Sunday, April 6, 2014

Asynchronous invocation of BCS

Return early from an elapse-time-expense BCS handling

Functional scenario: from UI context, check the user input via serverside business validation, and if functional correct propagate the same user input for processing in the business backend.
In this scenario, the user needs only to wait for the period of the validation step; if the outcome reports functional errors these must be reported to the user so (s)he is able to correct. In case of no errors, the subsequent business processing can be performed transparent to the user, no need to explicitly wait / block until this (potential time-expensive) processing is completed in the backend.
Technical context: HTML5/JavaScript client, that interopates with SAP business backend via a SharePoint RESTful services, which internally utilizes SharePoint BCS to invoke Duet Enterprise / Gateway services.

Inconvenient operating BCS from background thread

Initially, I thought it would be simple to realize the sketched execution context: handle the first step on the main thread of the SharePoint WCF REST service; if errors detected report these back; if no errors noticed, delegate the elapse-time expense propagation step to a background thread, and directly return from the main thread to unlock the client.
However, SharePoint / BCS reality proofed less trivial…
In my first attempt, I directly interoperate against BCS on the background thread:
main thread:
PerformCreation job = new PerformCreation() { _createMethod = createMethod, _jsonBody = jsonBody, _siteId = SPContext.Current.Site.ID, _userToken = SPContext.Current.Site.UserToken }; Thread backgroundThread = new Thread(new ThreadStart(job.PerformCreate)); backgroundThread.Start();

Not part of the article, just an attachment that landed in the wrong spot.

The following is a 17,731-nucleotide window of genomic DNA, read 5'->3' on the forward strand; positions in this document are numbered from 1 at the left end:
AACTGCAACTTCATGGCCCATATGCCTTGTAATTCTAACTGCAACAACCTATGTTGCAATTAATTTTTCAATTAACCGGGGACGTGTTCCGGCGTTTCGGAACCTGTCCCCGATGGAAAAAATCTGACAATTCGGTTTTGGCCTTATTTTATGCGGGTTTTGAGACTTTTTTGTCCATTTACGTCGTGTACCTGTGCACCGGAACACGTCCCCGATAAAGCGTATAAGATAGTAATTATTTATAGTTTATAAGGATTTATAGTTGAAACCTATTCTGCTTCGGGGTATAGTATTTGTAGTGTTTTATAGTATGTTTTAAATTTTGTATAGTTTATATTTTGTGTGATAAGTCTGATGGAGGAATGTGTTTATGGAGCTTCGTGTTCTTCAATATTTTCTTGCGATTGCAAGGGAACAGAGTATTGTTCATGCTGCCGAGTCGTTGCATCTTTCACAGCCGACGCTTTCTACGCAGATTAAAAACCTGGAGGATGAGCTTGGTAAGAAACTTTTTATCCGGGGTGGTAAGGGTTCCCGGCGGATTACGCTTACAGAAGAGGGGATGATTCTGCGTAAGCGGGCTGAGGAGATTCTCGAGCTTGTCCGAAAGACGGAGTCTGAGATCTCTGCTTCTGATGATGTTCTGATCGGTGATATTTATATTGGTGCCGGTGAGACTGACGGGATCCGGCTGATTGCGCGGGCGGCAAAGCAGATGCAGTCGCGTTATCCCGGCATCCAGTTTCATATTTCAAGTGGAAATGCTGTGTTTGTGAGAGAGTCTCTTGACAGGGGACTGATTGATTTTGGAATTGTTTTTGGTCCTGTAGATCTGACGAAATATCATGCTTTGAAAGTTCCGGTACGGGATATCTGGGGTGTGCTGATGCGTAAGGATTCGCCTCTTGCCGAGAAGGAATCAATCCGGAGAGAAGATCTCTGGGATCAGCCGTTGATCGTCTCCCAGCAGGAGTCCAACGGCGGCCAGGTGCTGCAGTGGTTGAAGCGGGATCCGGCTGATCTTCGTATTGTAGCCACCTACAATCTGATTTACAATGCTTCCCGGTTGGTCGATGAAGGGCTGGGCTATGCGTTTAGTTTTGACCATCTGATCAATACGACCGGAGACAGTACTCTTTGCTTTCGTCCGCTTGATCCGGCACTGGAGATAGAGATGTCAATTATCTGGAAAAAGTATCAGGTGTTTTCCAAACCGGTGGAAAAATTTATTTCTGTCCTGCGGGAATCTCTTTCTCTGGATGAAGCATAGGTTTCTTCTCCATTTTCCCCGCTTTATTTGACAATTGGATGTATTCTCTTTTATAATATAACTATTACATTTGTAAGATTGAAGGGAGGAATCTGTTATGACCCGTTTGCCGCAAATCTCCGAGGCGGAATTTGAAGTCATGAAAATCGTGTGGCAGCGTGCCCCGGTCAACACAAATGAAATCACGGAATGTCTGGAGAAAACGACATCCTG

background thread:
public void PerformCreate() { using (SPSite site = new SPSite(_siteId, _userToken)) { BCSModuleCall.Create(site, _createMethod, _jsonBody); } }  
When I executed this, the BCS Create invocation faults with a ‘Cannot complete this action’ exception. This orginates from the BCS internal method call ‘CalculatePermissionsForCurrentThread’, that checks whether in the context of the executing thread, the user has the rights to perform the BCS operation. Via code reverse engineering, I detected that the 'Microsoft.SharePoint.BusinessData.Infrastructure. BdcAccessControlList.AccessCheck(BdcRights rights)' method requires an active SPRequest context. And that only lives on the main / SharePoint thread.
To arrange that the BCS Create method is executed within the context of an active SPRequest, in my second attempt I changed the code to serverside issue from the background thread a webrequest to the SharePoint REST service. Although this technically works (that is, the ‘CalculatePermissionsForCurrentThread’ succeeds and the BCS Create operation is successful performed), a drawback is that you loose the credentials of the logged-on SharePoint user. It is not possible to propagate the claims-authenticated identity of the logged-on user to the webrequest invoked via WebClient class. It always authenticates and thus executes with the Application Pool identity.